- EFF highlights the fact that the “big tech” is tracking us everywhere but tries to hide it.
- Almost all websites out there hide tracking code and embedded images that collect data for third parties.
- Legislators are failing us, but there are some things that we can do to protect our privacy.
The Electronic Frontier Foundation (EFF) has released a detailed report which analyzes how the “big tech” is tracking users around the net. The report is entitled “Behind the One-Way Mirror”, and is unveiling numerous tracking techniques, both common and unusual. The list includes the giants Amazon, Facebook, Google, Twitter, but hundreds of smaller-size entities are also involved in this tracking and data collection scheme. The main goal of the report is to expose the specific ways through which our data privacy is compromised, raising awareness and hopefully leading to more stringent regulations.
The unethical side of the user tracking that goes on is the “hidden aspect”. Most of the websites that we visit daily contain what would seem to be “bugs”, which are code snippets and embedded images that actually belong to data brokers. This code goes unnoticed as it doesn’t serve anything in the functionality of the visited website. What it does is to track and record our browsing activity, the clicks we make, and the purchases we do. Combining data from our global online activity, these companies can formulate our profiles and enrich them with sensitive personal data such as our race, ethnicity, sexual identity, religious beliefs, political affiliation, income level, education level, physical and mental health, and anything else that constitutes or underpins who we are.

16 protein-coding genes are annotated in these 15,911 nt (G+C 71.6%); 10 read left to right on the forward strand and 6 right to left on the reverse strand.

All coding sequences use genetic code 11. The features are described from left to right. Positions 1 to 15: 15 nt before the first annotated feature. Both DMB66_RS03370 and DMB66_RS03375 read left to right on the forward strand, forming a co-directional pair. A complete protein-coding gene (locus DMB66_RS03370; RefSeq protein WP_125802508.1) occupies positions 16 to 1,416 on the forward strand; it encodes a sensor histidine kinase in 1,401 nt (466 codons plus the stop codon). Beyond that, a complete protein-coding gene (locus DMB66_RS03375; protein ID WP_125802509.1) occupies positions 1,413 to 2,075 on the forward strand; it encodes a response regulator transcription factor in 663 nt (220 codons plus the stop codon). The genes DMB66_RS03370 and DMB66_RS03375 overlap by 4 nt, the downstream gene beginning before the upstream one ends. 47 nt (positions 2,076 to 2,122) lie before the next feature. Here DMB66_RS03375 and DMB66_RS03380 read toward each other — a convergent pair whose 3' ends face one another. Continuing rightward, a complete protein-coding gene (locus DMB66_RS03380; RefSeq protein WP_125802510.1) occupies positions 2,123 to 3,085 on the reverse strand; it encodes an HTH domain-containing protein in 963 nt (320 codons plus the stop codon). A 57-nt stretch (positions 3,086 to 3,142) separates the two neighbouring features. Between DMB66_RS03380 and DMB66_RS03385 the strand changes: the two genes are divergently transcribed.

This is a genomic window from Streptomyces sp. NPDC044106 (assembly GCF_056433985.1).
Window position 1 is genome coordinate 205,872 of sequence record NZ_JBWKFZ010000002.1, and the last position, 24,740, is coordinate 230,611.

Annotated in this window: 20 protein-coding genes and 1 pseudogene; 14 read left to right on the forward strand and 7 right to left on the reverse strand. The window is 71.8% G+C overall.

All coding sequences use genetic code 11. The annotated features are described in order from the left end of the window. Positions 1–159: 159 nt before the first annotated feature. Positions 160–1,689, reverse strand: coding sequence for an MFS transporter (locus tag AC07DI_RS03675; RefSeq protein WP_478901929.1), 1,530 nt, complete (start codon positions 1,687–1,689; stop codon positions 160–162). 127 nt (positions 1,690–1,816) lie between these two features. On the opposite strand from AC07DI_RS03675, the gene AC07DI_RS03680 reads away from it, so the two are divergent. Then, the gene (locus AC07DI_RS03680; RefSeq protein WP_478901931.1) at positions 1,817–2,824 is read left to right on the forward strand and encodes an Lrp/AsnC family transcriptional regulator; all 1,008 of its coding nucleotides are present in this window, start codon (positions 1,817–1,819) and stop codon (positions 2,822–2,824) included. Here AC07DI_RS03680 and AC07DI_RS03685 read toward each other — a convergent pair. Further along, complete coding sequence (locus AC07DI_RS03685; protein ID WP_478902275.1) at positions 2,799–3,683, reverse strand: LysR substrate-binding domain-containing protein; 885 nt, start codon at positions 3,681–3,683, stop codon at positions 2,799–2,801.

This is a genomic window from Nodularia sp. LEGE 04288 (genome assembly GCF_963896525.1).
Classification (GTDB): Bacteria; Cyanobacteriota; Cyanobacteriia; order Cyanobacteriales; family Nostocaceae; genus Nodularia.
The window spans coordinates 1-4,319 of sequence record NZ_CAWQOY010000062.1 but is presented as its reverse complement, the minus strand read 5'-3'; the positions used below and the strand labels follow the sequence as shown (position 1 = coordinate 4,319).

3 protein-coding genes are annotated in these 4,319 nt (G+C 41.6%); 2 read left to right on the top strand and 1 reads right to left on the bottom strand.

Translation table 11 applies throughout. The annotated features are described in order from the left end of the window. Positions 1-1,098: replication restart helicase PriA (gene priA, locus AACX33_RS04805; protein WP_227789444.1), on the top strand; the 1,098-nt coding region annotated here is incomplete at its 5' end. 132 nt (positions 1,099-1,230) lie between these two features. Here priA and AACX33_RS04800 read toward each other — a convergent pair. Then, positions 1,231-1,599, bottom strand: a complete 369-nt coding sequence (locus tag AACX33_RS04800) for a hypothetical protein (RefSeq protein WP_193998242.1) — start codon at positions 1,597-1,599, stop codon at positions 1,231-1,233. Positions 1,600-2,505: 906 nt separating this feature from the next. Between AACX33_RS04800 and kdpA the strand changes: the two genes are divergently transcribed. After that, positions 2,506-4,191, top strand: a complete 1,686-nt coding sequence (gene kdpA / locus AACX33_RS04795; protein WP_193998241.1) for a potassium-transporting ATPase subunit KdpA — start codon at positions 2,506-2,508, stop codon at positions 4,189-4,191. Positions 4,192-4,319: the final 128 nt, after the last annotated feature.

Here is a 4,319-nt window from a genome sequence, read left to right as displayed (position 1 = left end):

All of this data-collection process is entirely unregulated, and the tech giants don’t face any consequences for tracking people without asking for their specific consent. In the end, it’s all done for targeted behavioral advertising. The more accurate the data they collect, the better their guesses about what we need to get. We realize this process when specifically-themed ads follow us everywhere we go online, feeling that our privacy has been invaded.
So, besides waiting for the authorities to take real steps that protect our data and the courts to implement the existing legislation, what else can we do? Getting around online tracking is a difficult feat, but browsers today offer the capacity to identify and block trackers. That said, you should activate the relevant setting on your browser. Other than that, you may install EFF’s “Privacy Badger” extension, which promises to automatically block invisible trackers. To confuse the trackers, you may use websites like “track this” and feed the advertisers with data that have nothing to do with your real-life and preferences. Finally, using a VPN product helps you mask some of the identifiers used by data brokers to associate your activity with your unique profile.